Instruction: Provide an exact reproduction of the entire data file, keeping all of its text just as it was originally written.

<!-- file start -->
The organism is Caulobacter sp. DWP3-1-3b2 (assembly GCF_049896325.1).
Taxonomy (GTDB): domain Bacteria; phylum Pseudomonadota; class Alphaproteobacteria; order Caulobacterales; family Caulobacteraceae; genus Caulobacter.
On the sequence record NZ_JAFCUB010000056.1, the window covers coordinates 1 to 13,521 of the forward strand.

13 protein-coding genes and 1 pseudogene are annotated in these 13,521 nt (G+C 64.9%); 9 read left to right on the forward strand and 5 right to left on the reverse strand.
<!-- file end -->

The organism is Caulobacter sp. DWP3-1-3b2 (assembly GCF_049896325.1).
Taxonomy (GTDB): domain Bacteria; phylum Pseudomonadota; class Alphaproteobacteria; order Caulobacterales; family Caulobacteraceae; genus Caulobacter.
On the sequence record NZ_JAFCUB010000056.1, the window covers coordinates 1 to 13,521 of the forward strand.

13 protein-coding genes and 1 pseudogene are annotated in these 13,521 nt (G+C 64.9%); 9 read left to right on the forward strand and 5 right to left on the reverse strand.